Home Office Research Report on Why Asylum Seekers Come to the UK

30 November 2022: Freemovement: Social networks often play an important role in shaping migrant decision-making and movements.

Where migrants can exert a degree of agency over their destination choice, social networks often play an important role in shaping their journeys. These networks are usually understood to comprise friends and family members, community organisations and intermediaries.

Economic rights do not act as a pull factor for asylum seekers. A review of the relationship between Right to Work and numbers of asylum applications concluded that no study reported a long-term correlation between labour market access and destination choice. Very few migrants have any experience of a welfare state such as exists in the UK and imagine that they will be able to (if not expected to) work and support themselves upon arrival.

Evidence does not suggest that grant rate has a significant impact on an asylum seeker’s choice of destination, and it is not clear whether migrants have accurate information on grant rates. Social networks, shared languages and diaspora communities more likely motivate asylum seekers to reach certain destinations.

What might explain why some migrants travel from France to the UK to claim asylum?

For those living in these makeshift camps, life is often uncertain and precarious, with camp clearances and forced evictions that can lead to damage and confiscation of personal belongings and reported police brutality and abusive practices. There is often limited access to water and sanitation facilities, while many depend on local associations for food distributions. This may act as a factor driving onward movement out of France, a small portion of which is to the UK.

Read more: Freemovement, https://rb.gy/2yvsdh




… despite calls from experts and campaigners to do so. We set out to gather as much information as possible about each of them. Here, we tell their stories. https://www.asylumseekermemorial.co.uk/

This is a journalistic project bearing witness to the stories of those who have died while provided with asylum seeker housing in Britain since 2016.

Asylum seekers are generally barred from working while they await the result of their claim. Many can’t afford to live. The Government has a duty to house them during this time.

In 2020, amid a growing backlog in asylum case decisions and the pressures of the pandemic, the Home Office expanded its use of contingency accommodation including ex-military barracks and hotels. In these and other types of asylum seeker housing – provided under contract by private firms Clearsprings Ready Homes, Mears, Serco – reports arose of poor living conditions and problems accessing medical care.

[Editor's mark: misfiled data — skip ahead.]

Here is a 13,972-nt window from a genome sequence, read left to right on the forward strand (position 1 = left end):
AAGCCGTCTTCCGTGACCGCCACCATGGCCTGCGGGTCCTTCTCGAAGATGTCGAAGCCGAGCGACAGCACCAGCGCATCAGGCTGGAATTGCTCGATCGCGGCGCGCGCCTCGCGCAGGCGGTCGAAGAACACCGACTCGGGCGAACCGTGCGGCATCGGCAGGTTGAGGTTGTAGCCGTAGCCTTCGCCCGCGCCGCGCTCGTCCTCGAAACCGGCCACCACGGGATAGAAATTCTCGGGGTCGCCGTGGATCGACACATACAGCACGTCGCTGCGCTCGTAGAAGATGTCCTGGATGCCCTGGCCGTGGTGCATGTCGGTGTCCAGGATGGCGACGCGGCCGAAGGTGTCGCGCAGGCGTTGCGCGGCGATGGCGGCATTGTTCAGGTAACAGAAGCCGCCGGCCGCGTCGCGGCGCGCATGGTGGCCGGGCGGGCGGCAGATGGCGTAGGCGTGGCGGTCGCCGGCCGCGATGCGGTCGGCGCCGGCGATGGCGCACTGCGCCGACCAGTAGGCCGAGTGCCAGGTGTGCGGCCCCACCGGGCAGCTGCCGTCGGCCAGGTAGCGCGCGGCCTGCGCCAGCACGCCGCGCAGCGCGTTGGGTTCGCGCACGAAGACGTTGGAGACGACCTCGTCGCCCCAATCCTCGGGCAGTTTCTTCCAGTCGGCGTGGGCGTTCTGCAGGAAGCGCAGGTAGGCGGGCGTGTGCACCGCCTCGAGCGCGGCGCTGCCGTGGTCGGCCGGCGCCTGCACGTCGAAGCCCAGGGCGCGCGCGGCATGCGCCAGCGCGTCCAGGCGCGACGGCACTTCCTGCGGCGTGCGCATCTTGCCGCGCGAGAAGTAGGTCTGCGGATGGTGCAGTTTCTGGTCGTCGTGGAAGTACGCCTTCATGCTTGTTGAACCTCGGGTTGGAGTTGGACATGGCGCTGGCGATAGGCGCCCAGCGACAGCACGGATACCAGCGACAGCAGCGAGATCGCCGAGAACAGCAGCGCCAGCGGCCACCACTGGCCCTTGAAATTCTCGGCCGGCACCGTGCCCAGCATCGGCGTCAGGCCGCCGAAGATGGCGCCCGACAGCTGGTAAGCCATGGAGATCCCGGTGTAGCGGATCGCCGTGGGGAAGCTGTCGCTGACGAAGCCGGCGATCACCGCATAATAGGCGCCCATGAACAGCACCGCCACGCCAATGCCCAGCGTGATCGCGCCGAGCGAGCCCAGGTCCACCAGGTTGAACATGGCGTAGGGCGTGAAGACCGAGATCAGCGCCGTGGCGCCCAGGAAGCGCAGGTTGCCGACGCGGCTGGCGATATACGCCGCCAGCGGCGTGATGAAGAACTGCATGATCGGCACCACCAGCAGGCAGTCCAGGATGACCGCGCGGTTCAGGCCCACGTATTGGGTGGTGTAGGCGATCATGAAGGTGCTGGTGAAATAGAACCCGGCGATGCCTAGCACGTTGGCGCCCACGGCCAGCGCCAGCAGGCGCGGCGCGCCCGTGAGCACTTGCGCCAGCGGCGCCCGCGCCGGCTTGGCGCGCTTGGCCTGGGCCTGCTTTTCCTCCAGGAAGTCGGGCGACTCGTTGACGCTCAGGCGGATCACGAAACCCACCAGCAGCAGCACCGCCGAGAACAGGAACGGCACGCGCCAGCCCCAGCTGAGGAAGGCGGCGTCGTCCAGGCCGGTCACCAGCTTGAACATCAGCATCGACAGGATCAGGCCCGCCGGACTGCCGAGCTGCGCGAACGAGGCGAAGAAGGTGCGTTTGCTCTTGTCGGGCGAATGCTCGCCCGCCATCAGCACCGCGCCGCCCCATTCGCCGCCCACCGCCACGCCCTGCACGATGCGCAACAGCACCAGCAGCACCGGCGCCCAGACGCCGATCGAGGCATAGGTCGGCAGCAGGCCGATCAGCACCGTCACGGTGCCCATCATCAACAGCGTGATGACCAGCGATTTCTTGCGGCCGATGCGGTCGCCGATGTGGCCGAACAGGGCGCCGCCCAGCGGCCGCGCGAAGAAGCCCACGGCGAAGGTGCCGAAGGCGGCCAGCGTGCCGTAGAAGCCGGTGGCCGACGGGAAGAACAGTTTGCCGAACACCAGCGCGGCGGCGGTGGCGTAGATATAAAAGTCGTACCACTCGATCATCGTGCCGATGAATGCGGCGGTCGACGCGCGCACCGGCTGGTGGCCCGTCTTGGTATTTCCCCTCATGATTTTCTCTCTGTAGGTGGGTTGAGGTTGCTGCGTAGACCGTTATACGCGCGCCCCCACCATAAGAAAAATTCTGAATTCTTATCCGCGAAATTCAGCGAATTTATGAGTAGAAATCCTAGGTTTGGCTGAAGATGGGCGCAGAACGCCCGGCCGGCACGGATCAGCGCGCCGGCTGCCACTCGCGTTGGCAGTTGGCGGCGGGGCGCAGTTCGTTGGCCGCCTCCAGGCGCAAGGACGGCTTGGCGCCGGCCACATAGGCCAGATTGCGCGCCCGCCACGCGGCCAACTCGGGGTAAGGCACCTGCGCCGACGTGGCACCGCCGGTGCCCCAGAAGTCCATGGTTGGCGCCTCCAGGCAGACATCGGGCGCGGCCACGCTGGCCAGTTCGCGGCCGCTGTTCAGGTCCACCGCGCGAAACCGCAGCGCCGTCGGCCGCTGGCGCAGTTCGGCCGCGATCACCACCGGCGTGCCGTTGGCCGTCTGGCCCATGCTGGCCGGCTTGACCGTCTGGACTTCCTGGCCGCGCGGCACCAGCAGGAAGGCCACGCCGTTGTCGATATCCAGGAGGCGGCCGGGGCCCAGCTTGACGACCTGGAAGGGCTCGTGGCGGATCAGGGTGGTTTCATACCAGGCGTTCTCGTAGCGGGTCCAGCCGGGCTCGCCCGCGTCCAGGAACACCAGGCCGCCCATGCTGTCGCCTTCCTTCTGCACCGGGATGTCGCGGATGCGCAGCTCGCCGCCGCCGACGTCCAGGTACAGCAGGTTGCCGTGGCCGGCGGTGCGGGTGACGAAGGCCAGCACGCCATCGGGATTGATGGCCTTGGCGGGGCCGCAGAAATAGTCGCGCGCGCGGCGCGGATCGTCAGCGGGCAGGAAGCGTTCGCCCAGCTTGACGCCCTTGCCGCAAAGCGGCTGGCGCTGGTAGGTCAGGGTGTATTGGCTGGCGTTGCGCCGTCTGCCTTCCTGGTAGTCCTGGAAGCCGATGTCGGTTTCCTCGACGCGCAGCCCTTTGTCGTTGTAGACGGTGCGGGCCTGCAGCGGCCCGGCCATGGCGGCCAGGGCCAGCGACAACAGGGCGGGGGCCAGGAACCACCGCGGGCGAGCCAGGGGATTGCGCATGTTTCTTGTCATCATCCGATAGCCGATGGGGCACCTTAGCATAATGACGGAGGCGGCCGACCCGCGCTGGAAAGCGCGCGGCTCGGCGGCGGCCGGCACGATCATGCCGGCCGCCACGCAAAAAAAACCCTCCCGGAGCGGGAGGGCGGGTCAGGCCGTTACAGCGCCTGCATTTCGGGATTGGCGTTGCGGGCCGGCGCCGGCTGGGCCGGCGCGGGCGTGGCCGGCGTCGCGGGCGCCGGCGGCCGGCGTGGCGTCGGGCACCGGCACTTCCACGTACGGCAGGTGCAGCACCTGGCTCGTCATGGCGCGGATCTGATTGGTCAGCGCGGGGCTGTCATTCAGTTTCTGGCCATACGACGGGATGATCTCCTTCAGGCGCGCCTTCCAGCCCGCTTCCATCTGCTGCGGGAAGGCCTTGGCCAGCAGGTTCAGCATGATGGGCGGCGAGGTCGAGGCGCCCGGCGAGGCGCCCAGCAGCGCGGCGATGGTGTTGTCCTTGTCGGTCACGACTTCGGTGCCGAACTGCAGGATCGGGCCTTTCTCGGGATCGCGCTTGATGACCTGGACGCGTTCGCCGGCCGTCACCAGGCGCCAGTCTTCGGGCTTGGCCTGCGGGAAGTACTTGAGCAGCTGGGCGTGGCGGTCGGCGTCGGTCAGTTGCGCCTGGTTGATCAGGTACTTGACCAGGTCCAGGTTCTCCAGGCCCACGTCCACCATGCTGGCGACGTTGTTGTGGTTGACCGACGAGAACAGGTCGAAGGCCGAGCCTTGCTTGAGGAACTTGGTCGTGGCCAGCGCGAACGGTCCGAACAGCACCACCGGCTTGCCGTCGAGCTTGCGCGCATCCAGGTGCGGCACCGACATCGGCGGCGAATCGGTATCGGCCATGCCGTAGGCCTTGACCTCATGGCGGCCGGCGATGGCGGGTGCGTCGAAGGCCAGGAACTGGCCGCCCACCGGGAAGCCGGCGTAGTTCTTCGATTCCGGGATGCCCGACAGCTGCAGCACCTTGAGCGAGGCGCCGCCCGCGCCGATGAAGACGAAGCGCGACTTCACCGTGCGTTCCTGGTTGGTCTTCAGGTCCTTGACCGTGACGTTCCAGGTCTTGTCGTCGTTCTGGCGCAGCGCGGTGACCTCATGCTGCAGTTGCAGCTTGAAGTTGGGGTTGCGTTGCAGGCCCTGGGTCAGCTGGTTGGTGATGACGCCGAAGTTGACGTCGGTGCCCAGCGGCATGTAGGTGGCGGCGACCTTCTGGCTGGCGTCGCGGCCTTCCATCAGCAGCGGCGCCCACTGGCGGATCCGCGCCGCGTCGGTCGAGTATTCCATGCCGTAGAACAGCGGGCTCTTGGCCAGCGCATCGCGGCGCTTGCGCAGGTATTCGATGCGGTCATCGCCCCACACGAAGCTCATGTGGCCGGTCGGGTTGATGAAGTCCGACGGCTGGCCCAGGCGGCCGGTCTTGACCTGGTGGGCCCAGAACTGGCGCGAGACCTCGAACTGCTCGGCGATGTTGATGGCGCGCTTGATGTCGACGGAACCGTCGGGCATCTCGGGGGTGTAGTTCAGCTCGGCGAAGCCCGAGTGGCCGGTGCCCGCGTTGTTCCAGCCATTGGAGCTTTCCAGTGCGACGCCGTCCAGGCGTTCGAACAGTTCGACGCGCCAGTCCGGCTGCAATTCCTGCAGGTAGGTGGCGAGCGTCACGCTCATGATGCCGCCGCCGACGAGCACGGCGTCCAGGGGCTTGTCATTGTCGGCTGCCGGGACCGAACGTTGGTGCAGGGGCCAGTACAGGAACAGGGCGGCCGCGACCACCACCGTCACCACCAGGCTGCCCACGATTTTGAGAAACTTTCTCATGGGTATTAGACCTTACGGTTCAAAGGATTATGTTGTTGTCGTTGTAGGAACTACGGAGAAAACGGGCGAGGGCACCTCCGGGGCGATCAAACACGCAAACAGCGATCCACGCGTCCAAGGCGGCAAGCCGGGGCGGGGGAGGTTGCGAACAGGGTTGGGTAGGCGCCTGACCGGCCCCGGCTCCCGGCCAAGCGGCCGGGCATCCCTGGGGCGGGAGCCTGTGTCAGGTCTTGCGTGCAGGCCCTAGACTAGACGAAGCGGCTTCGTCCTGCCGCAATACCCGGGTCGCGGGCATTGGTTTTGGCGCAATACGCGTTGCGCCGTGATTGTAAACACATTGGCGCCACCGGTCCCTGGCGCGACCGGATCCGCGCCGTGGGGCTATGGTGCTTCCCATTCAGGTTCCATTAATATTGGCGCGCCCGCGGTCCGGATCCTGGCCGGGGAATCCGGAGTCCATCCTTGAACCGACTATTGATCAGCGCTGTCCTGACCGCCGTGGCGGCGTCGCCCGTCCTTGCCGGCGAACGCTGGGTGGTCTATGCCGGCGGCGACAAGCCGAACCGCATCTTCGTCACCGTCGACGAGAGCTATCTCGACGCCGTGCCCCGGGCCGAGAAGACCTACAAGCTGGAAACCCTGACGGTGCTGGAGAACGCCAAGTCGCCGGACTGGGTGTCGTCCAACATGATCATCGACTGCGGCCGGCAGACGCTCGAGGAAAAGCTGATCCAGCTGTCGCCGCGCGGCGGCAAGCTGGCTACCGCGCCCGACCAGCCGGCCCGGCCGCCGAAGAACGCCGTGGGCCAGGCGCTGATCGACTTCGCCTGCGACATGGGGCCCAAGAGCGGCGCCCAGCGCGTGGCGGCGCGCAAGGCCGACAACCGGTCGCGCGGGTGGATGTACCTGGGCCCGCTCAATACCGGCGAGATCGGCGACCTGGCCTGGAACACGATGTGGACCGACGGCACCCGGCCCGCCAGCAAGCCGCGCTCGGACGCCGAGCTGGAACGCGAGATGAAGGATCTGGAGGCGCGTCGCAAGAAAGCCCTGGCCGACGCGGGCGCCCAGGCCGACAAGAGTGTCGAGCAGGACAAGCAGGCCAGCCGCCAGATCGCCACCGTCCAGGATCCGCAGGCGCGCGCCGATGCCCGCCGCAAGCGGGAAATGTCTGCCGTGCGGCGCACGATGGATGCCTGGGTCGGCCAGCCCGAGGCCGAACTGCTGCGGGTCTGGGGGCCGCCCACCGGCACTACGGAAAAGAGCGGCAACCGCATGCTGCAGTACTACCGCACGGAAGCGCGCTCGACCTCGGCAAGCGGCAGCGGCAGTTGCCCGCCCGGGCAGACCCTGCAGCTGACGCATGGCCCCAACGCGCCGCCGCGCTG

The Government doesn’t publish data on deaths in this accommodation, so our journalists set out to gather it.


I Was Not Born A Sad Poet by Loraine Masiya Mponela

THURSDAY, 24 NOVEMBER 2022: Migrant Voice Ambassador and activist Loraine Masiya Mponela launches her first book

Migrants’ rights campaigner, activist and Migrant Voice Ambassador Loraine Masiya Mponela will launch her first poetry book this Saturday in Coventry, at the Herbert Arts Gallery and Museum.

The collection, titled I Was Not Born A Sad Poet, features 21 poems about Loraine’s life and experience of going through the British asylum and immigration system.

Loraine recently spoke with Migrant Voice about her book and her fight to have her refugee status recognised. She said: “This book has been documenting my own experiences as an asylum seeker. But a lot of these are collective experiences too.”

She finally received her status in August this year, but she told Migrant Voice she will continue to advocate for a better system for all asylum seekers, “until the last person is free.”

 Migrant Voice - Migrant Voice Ambassador and activist Loraine Masiya Mponela launches her first book
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UK Covid-19 Inquiry: Share your experience

21 November 2022: From the UK Covid-19 Inquiry: Share your experience

We are inviting you to tell us about your experiences of the Covid-19 pandemic. By taking part, you help us to understand the effect of Covid-19, the response of the authorities, and any lessons that can be learned.

‘Share your experience’ is an online form that asks you to choose from a list of topics and then tell us about what happened. We’ll also ask you some questions about yourself and your circumstances. These questions are optional, but very helpful if answered, as they help us to build a full picture of how Covid-19 affected people with different characteristics and circumstances across the UK.